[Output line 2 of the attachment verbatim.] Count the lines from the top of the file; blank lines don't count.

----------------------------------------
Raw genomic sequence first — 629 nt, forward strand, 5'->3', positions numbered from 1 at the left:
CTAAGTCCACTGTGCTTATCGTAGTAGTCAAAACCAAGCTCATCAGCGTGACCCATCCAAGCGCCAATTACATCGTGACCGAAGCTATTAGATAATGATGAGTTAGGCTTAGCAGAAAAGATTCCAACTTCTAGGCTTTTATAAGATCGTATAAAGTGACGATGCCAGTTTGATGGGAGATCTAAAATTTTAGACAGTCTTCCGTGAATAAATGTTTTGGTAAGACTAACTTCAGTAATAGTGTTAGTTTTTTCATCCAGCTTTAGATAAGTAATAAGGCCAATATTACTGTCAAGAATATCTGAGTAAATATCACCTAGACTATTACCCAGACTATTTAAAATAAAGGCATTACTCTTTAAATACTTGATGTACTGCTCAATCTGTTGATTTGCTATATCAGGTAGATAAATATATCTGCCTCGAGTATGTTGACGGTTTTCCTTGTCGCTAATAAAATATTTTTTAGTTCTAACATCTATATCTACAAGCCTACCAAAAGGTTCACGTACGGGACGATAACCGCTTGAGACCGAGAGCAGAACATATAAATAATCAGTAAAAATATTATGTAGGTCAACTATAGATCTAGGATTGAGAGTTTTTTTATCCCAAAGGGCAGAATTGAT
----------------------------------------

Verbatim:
CTAAGTCCACTGTGCTTATCGTAGTAGTCAAAACCAAGCTCATCAGCGTGACCCATCCAAGCGCCAATTACATCGTGACCGAAGCTATTAGATAATGATGAGTTAGGCTTAGCAGAAAAGATTCCAACTTCTAGGCTTTTATAAGATCGTATAAAGTGACGATGCCAGTTTGATGGGAGATCTAAAATTTTAGACAGTCTTCCGTGAATAAATGTTTTGGTAAGACTAACTTCAGTAATAGTGTTAGTTTTTTCATCCAGCTTTAGATAAGTAATAAGGCCAATATTACTGTCAAGAATATCTGAGTAAATATCACCTAGACTATTACCCAGACTATTTAAAATAAAGGCATTACTCTTTAAATACTTGATGTACTGCTCAATCTGTTGATTTGCTATATCAGGTAGATAAATATATCTGCCTCGAGTATGTTGACGGTTTTCCTTGTCGCTAATAAAATATTTTTTAGTTCTAACATCTATATCTACAAGCCTACCAAAAGGTTCACGTACGGGACGATAACCGCTTGAGACCGAGAGCAGAACATATAAATAATCAGTAAAAATATTATGTAGGTCAACTATAGATCTAGGATTGAGAGTTTTTTTATCCCAAAGGGCAGAATTGAT